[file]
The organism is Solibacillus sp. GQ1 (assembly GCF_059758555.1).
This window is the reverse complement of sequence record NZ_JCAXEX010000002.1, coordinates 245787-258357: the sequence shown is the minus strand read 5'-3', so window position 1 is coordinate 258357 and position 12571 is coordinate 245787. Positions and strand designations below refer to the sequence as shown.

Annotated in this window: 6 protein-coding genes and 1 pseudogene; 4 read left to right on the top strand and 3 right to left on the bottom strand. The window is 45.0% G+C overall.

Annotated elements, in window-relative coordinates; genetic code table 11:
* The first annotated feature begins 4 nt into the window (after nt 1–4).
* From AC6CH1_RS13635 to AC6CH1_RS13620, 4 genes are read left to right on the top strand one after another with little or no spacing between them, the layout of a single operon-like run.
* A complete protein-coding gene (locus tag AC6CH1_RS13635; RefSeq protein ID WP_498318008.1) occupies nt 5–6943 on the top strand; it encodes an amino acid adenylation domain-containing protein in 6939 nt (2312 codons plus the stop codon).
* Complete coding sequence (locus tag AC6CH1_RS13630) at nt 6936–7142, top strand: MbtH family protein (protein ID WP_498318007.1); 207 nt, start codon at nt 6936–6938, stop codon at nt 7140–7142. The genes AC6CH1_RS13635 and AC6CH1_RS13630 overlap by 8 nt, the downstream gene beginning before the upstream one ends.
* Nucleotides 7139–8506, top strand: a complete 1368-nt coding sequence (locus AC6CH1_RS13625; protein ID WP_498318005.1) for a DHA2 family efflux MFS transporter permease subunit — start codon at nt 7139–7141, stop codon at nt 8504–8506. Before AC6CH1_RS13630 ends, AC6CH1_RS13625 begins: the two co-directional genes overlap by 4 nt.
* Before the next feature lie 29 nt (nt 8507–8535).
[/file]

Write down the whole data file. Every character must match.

The organism is Solibacillus sp. GQ1 (assembly GCF_059758555.1).
This window is the reverse complement of sequence record NZ_JCAXEX010000002.1, coordinates 245787-258357: the sequence shown is the minus strand read 5'-3', so window position 1 is coordinate 258357 and position 12571 is coordinate 245787. Positions and strand designations below refer to the sequence as shown.

Annotated in this window: 6 protein-coding genes and 1 pseudogene; 4 read left to right on the top strand and 3 right to left on the bottom strand. The window is 45.0% G+C overall.

Annotated elements, in window-relative coordinates; genetic code table 11:
* The first annotated feature begins 4 nt into the window (after nt 1–4).
* From AC6CH1_RS13635 to AC6CH1_RS13620, 4 genes are read left to right on the top strand one after another with little or no spacing between them, the layout of a single operon-like run.
* A complete protein-coding gene (locus tag AC6CH1_RS13635; RefSeq protein ID WP_498318008.1) occupies nt 5–6943 on the top strand; it encodes an amino acid adenylation domain-containing protein in 6939 nt (2312 codons plus the stop codon).
* Complete coding sequence (locus tag AC6CH1_RS13630) at nt 6936–7142, top strand: MbtH family protein (protein ID WP_498318007.1); 207 nt, start codon at nt 6936–6938, stop codon at nt 7140–7142. The genes AC6CH1_RS13635 and AC6CH1_RS13630 overlap by 8 nt, the downstream gene beginning before the upstream one ends.
* Nucleotides 7139–8506, top strand: a complete 1368-nt coding sequence (locus AC6CH1_RS13625; protein ID WP_498318005.1) for a DHA2 family efflux MFS transporter permease subunit — start codon at nt 7139–7141, stop codon at nt 8504–8506. Before AC6CH1_RS13630 ends, AC6CH1_RS13625 begins: the two co-directional genes overlap by 4 nt.
* Before the next feature lie 29 nt (nt 8507–8535).